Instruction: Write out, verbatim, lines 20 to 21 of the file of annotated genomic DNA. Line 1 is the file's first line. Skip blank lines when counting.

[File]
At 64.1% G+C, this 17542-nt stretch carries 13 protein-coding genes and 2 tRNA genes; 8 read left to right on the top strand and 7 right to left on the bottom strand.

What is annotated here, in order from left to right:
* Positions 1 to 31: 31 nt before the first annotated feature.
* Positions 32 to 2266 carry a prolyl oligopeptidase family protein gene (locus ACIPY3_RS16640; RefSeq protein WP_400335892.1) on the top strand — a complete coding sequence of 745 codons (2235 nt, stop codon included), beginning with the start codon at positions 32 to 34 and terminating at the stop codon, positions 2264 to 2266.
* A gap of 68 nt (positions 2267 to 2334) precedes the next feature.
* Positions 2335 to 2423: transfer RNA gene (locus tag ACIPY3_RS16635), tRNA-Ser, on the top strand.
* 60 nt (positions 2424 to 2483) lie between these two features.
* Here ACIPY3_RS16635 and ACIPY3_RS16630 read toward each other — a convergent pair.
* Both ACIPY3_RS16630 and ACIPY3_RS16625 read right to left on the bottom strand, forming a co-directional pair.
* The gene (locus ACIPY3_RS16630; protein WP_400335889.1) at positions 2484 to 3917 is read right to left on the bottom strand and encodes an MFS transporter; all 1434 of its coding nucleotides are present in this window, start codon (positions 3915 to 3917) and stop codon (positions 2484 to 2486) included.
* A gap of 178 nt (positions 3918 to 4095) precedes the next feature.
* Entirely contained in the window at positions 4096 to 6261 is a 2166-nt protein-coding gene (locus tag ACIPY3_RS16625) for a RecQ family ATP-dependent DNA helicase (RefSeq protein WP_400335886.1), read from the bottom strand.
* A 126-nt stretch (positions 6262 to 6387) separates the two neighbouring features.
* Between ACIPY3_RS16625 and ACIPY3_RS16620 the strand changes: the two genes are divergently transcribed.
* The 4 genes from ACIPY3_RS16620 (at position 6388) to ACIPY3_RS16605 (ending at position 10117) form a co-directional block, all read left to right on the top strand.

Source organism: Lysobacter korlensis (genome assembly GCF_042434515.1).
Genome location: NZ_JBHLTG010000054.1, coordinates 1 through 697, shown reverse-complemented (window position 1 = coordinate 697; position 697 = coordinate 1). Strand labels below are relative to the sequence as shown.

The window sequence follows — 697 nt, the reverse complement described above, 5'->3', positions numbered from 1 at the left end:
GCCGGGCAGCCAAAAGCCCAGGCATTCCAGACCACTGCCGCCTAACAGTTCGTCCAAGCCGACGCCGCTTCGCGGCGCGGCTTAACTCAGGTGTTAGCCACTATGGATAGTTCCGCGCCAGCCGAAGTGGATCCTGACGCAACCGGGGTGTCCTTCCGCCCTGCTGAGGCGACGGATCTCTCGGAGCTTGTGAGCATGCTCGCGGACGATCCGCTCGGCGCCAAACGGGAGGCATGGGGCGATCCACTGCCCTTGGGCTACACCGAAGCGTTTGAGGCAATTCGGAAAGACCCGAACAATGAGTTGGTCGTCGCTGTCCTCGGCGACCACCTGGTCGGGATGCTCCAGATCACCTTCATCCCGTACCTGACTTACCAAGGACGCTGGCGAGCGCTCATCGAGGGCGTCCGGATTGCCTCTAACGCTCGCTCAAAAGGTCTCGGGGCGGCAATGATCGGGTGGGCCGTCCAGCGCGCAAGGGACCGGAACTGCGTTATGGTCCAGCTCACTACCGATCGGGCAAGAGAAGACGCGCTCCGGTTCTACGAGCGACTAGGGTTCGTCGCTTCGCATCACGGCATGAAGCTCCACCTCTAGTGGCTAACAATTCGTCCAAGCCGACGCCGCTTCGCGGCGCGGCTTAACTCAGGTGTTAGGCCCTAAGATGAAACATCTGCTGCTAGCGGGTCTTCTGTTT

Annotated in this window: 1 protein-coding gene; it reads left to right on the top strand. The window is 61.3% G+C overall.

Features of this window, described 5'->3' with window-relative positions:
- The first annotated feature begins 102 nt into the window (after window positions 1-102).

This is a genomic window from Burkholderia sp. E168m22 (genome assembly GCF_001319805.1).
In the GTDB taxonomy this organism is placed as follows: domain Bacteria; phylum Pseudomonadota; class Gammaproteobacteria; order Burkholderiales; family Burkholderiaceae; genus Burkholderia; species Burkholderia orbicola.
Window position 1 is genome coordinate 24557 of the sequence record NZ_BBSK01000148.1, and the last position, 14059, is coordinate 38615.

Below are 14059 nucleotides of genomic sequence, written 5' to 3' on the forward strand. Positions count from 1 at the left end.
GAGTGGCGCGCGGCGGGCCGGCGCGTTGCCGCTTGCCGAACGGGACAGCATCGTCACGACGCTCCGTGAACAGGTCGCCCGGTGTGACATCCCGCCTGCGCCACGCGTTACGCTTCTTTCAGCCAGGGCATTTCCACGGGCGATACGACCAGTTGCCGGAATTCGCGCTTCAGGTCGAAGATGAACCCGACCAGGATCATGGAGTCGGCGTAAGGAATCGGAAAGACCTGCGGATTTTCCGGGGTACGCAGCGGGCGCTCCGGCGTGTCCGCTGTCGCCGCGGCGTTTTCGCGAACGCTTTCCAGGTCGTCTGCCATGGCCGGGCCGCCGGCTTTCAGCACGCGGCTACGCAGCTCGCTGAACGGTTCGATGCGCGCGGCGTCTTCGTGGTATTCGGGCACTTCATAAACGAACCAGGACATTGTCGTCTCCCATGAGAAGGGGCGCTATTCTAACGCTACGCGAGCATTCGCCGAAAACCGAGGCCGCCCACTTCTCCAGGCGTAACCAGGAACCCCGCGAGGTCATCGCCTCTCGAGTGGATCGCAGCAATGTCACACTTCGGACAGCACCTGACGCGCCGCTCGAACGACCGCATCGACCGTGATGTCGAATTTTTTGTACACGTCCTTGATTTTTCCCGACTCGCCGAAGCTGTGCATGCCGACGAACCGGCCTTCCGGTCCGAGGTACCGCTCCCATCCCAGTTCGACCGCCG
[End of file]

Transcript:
Annotated in this window: 1 protein-coding gene; it reads left to right on the top strand. The window is 61.3% G+C overall.

Features of this window, described 5'->3' with window-relative positions: